Marrying someone is one of the biggest life decisions you will make. The thought of sharing your life with another person fills you with joy and excitement. But, that doesn’t mean getting married should be taken lightly either. Deep in your soul, you know this is it; the moment when you commit to love again and build a home with your new spouse.
If there’s anything Indian weddings are good at, it’s adding emotional layers to the proceedings through tradition, culture, and religion. There are as many wedding rituals in India as couples are looking for ways to make their union an occasion worthy of remembering for life long.
Before we delve into all things wedding rites and rituals, let’s first explore what an Indian wedding entails. An Indian wedding generally involves five ceremonies or rituals:
- Madhyanam Chaitra Panchami — the engagement ceremony;
- Samprotyaanam — marriage ceremony;
- Navratri – the nine nights of honeymoon;
- Vastuharana — sacred thread ceremony; and (v) Dasvandhan — exchanging garlands or holy vows.
What is an Indian wedding ceremony?
A wedding ceremony is the first step in a lifetime commitment. At its core, it is a solemnized exchange of vows between two individuals. The ceremony is held at a temple or in a church. The groom and the bride will exchange their vows before the priest and their family. After the ceremony, the couple will exchange garlands, ring a bell, or make a toast.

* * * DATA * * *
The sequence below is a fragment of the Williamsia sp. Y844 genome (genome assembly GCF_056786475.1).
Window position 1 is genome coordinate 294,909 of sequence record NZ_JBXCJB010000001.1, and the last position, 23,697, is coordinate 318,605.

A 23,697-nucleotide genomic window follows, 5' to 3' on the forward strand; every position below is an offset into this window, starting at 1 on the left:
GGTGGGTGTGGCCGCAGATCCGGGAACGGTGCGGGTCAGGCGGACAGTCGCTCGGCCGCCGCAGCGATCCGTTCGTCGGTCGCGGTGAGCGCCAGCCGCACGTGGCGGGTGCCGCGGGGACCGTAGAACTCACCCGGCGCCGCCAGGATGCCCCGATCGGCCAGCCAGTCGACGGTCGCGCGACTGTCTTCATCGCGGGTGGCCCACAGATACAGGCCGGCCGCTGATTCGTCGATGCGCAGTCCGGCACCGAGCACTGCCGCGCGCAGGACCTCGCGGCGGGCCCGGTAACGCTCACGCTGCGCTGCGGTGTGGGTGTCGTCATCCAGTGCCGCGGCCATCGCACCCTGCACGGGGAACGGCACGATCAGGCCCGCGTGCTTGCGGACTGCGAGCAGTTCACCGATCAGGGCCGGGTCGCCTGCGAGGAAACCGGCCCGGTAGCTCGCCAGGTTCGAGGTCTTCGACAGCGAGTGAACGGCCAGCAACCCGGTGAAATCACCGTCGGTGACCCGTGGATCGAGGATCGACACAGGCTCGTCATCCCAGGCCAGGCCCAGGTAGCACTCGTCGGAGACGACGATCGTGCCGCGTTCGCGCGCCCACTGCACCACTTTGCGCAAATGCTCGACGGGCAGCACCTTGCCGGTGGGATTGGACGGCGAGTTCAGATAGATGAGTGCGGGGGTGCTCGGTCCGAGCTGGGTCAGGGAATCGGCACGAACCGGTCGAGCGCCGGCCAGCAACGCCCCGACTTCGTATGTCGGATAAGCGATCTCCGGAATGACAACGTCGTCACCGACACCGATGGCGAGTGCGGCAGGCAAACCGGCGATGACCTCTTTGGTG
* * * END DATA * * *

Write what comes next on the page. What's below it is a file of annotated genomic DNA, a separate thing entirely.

While the vows themselves can vary in meaning depending on the couple, they usually include promises to honour and respect one another, care for each other and the children they may have together, and stay together as long as they both desire.
The engagement ceremony
The engagement or shaadi ceremony is a celebration of the couple’s love and their intent to commit to each other for their whole lives. The engagement ceremony is a holiday in itself and is usually held two weeks before the wedding. Guests are encouraged to celebrate the union of the couple with food, dancing, music and lots of love.
Engagements are different for all cultures, but many common threads can be found. If you are getting engaged, you are expressing your desire to spend the rest of your life with this person! This is a very special and important decision.
Whether you have been dating for a few weeks or a few months, it’s important to have a celebration where all your loved ones come together to celebrate your engagement! There are many different ways to celebrate your engagement. You can celebrate with a big party, with your friends, and/or with family. You can also quietly celebrate your engagement with just the two of you.
Some ways you can celebrate your engagement are by getting engaged with a special engagement ring, celebrating your engagement with a special meal, and/or celebrating your engagement with a trip to a special place.
The wedding day
The wedding day is a celebration of the union between two individuals. The wedding day generally starts early in the morning with the bride entering the wedding venue. This is usually accompanied by a procession where the bride is escorted by the groom’s family members. The groom is escorted by members of his family. At some point in the day, the couple will exchange vows and garlands. Another part of the day involves the bride and groom lighting candles and placing them at the altar.
After the wedding, the newlyweds will have a party with their closest friends and family members. Some families choose to have multiple ceremonies as part of their wedding day celebrations. For example, some couples choose to have a religious ceremony to begin the day followed by a traditional wedding ceremony.
The marriage talaash (dance)